Dr Emily Williams (Associate Professor, Department of Archaeology)
Emily’s Story Bio
As a child, Emily Williams’ best days were spent wriggling into pharaonic tombs that had become choked with sand and small pebbles or wandering around vast temple complexes looking for secret chambers. In her head she was always the first (and only) person to visit—despite the undeniable proof that this was not quite true provided by her two noisy sisters who explored alongside her.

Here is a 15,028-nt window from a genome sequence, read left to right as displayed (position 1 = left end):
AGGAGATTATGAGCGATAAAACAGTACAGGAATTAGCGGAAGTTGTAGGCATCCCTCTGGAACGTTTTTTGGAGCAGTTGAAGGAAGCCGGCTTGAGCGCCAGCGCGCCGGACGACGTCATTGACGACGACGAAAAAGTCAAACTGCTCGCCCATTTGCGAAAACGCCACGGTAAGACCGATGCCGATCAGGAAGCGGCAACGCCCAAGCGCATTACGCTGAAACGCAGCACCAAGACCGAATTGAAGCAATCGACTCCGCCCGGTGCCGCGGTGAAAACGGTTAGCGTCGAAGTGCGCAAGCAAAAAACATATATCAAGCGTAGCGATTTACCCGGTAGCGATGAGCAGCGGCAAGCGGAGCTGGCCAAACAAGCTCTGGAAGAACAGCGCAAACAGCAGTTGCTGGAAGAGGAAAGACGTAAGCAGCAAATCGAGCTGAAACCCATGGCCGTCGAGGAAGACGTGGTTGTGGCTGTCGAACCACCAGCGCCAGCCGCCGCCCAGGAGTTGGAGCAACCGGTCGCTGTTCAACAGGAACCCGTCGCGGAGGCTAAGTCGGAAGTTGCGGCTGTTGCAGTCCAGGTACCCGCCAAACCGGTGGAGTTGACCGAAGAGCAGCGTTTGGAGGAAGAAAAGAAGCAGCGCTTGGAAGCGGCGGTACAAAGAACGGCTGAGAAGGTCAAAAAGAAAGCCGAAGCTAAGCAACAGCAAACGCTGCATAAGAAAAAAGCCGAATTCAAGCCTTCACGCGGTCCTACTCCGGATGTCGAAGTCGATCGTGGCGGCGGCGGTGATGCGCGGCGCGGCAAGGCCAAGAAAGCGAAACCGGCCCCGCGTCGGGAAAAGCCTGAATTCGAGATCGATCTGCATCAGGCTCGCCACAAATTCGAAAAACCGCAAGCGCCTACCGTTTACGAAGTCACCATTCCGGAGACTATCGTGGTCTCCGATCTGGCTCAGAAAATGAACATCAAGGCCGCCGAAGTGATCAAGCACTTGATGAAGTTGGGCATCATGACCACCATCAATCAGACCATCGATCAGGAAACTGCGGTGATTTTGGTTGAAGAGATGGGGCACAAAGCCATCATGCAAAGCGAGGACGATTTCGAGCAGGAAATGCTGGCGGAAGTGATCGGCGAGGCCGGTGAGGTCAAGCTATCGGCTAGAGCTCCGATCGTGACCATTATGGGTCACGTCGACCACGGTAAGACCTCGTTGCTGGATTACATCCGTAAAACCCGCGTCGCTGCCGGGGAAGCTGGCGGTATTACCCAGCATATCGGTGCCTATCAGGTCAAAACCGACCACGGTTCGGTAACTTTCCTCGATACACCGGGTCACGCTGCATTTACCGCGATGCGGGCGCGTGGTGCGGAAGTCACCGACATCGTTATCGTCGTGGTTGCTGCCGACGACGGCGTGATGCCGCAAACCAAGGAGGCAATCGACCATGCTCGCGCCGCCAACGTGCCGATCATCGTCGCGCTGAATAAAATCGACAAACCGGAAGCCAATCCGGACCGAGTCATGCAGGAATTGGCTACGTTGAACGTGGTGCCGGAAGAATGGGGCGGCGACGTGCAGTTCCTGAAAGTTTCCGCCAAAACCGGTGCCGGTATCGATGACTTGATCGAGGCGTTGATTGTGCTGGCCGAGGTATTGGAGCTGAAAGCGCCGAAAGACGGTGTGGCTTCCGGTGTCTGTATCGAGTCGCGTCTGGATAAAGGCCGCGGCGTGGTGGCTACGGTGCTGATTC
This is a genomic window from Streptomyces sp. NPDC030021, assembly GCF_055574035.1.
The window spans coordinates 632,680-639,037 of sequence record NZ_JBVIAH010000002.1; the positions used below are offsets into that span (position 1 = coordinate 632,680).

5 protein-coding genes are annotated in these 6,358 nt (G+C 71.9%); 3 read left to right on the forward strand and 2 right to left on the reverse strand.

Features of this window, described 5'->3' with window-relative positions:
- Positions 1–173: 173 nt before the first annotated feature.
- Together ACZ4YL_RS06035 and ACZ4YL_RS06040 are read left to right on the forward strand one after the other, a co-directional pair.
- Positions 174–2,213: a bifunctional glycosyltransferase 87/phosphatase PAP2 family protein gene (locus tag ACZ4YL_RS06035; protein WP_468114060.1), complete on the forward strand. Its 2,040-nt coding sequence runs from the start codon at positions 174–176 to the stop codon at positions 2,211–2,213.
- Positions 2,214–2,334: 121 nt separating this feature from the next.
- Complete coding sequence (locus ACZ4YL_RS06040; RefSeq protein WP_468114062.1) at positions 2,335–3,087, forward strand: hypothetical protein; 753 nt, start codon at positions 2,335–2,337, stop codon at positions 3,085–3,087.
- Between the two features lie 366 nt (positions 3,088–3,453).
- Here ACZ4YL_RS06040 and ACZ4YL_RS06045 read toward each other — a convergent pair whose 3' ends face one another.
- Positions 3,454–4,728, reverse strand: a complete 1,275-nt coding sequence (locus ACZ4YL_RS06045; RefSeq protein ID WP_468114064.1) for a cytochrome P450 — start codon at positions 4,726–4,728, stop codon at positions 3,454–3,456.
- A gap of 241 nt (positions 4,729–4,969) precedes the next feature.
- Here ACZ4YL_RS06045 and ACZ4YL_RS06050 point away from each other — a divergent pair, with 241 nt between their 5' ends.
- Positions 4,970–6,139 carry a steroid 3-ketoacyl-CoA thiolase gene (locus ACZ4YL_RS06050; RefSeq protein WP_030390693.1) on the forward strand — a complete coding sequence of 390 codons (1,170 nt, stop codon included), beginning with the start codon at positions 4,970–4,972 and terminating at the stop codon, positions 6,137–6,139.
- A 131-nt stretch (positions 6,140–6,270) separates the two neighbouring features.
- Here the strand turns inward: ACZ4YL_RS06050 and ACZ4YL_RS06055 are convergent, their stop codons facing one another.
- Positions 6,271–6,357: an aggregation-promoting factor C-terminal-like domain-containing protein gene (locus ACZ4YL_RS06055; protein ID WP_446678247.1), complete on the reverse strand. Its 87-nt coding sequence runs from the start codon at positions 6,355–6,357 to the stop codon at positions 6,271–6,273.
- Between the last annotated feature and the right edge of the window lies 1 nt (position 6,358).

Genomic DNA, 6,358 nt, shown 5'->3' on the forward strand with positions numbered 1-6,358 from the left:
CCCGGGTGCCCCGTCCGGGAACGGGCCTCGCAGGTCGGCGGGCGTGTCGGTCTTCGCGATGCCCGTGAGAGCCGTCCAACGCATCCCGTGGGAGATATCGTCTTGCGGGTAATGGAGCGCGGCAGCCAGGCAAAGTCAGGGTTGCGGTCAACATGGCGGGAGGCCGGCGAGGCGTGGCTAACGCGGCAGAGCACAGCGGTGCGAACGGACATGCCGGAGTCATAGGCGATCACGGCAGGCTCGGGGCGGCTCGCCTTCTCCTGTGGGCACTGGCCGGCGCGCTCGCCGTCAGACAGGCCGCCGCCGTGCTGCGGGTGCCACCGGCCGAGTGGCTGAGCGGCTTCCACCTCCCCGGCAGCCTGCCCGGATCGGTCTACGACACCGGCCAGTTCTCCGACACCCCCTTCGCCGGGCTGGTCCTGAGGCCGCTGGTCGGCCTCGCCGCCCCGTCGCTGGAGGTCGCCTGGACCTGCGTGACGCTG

There was lots to imagine and lots of stories to get lost in. On the drives to and from the sites, her father would keep everyone distracted from childish ponderings of “are we nearly there yet?” by telling them mythological and even Shakespearean stories. Thus, objects and narratives became inextricably linked before she even knew it. Later, working on an archaeological site, Emily learned about the field of conservation and how it could be used to tie objects not just to historical moments but to the lives of the people who touched them. Small microscopic wear on the surface caused by an imperfection in the sharpening of a tool, corrosion in the shape of fingerprints caused by handling, even the patterns created in a shoe sole by the way someone walked, all tell us something about the people who interacted with these objects. For Emily this was a dream career that mixed science, art and stories. Her work since has told a number of object related stories about the porringer melted in an early cooking disaster, or the tombstone carved as an emancipatory statement or even the early practitioners of the conservation field and the experiments they conducted. She is excited to be working with Teti Dragas to explore how emerging conservators use objects and narratives to shape their own exploration of the conservation.